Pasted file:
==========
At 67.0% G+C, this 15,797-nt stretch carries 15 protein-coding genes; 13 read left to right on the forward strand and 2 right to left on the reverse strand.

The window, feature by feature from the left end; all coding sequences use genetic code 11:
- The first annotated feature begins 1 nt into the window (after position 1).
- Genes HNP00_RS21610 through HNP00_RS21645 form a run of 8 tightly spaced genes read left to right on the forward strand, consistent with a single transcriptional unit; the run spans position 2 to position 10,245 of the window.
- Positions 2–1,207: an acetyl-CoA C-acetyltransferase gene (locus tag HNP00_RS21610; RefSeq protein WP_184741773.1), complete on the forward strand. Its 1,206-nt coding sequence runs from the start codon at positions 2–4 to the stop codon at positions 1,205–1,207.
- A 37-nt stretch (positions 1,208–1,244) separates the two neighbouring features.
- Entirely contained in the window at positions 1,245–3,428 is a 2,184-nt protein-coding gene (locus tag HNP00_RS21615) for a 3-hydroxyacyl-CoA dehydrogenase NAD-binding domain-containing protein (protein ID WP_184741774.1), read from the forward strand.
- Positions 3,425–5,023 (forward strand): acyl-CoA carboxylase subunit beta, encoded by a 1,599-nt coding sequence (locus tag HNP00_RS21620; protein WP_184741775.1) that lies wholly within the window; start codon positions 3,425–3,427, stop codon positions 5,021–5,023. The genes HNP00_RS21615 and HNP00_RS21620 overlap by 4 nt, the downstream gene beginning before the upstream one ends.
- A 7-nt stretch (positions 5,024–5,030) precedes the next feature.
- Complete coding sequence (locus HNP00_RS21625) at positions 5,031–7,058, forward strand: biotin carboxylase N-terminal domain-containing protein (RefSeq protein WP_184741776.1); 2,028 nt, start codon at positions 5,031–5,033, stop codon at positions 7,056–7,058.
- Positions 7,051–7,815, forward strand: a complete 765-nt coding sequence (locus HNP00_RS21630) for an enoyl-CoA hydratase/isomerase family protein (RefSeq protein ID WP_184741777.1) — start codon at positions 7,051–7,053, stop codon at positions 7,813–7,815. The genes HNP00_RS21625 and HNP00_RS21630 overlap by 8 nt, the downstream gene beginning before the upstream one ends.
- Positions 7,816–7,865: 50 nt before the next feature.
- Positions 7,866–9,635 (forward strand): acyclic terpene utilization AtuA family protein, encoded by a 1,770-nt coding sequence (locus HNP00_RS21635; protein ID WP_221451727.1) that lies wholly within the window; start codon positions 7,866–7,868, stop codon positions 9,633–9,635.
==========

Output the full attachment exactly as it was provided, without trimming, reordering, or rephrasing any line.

At 67.0% G+C, this 15,797-nt stretch carries 15 protein-coding genes; 13 read left to right on the forward strand and 2 right to left on the reverse strand.

The window, feature by feature from the left end; all coding sequences use genetic code 11:
- The first annotated feature begins 1 nt into the window (after position 1).
- Genes HNP00_RS21610 through HNP00_RS21645 form a run of 8 tightly spaced genes read left to right on the forward strand, consistent with a single transcriptional unit; the run spans position 2 to position 10,245 of the window.
- Positions 2–1,207: an acetyl-CoA C-acetyltransferase gene (locus tag HNP00_RS21610; RefSeq protein WP_184741773.1), complete on the forward strand. Its 1,206-nt coding sequence runs from the start codon at positions 2–4 to the stop codon at positions 1,205–1,207.
- A 37-nt stretch (positions 1,208–1,244) separates the two neighbouring features.
- Entirely contained in the window at positions 1,245–3,428 is a 2,184-nt protein-coding gene (locus tag HNP00_RS21615) for a 3-hydroxyacyl-CoA dehydrogenase NAD-binding domain-containing protein (protein ID WP_184741774.1), read from the forward strand.
- Positions 3,425–5,023 (forward strand): acyl-CoA carboxylase subunit beta, encoded by a 1,599-nt coding sequence (locus tag HNP00_RS21620; protein WP_184741775.1) that lies wholly within the window; start codon positions 3,425–3,427, stop codon positions 5,021–5,023. The genes HNP00_RS21615 and HNP00_RS21620 overlap by 4 nt, the downstream gene beginning before the upstream one ends.
- A 7-nt stretch (positions 5,024–5,030) precedes the next feature.
- Complete coding sequence (locus HNP00_RS21625) at positions 5,031–7,058, forward strand: biotin carboxylase N-terminal domain-containing protein (RefSeq protein WP_184741776.1); 2,028 nt, start codon at positions 5,031–5,033, stop codon at positions 7,056–7,058.
- Positions 7,051–7,815, forward strand: a complete 765-nt coding sequence (locus HNP00_RS21630) for an enoyl-CoA hydratase/isomerase family protein (RefSeq protein ID WP_184741777.1) — start codon at positions 7,051–7,053, stop codon at positions 7,813–7,815. The genes HNP00_RS21625 and HNP00_RS21630 overlap by 8 nt, the downstream gene beginning before the upstream one ends.
- Positions 7,816–7,865: 50 nt before the next feature.
- Positions 7,866–9,635 (forward strand): acyclic terpene utilization AtuA family protein, encoded by a 1,770-nt coding sequence (locus HNP00_RS21635; protein ID WP_221451727.1) that lies wholly within the window; start codon positions 7,866–7,868, stop codon positions 9,633–9,635.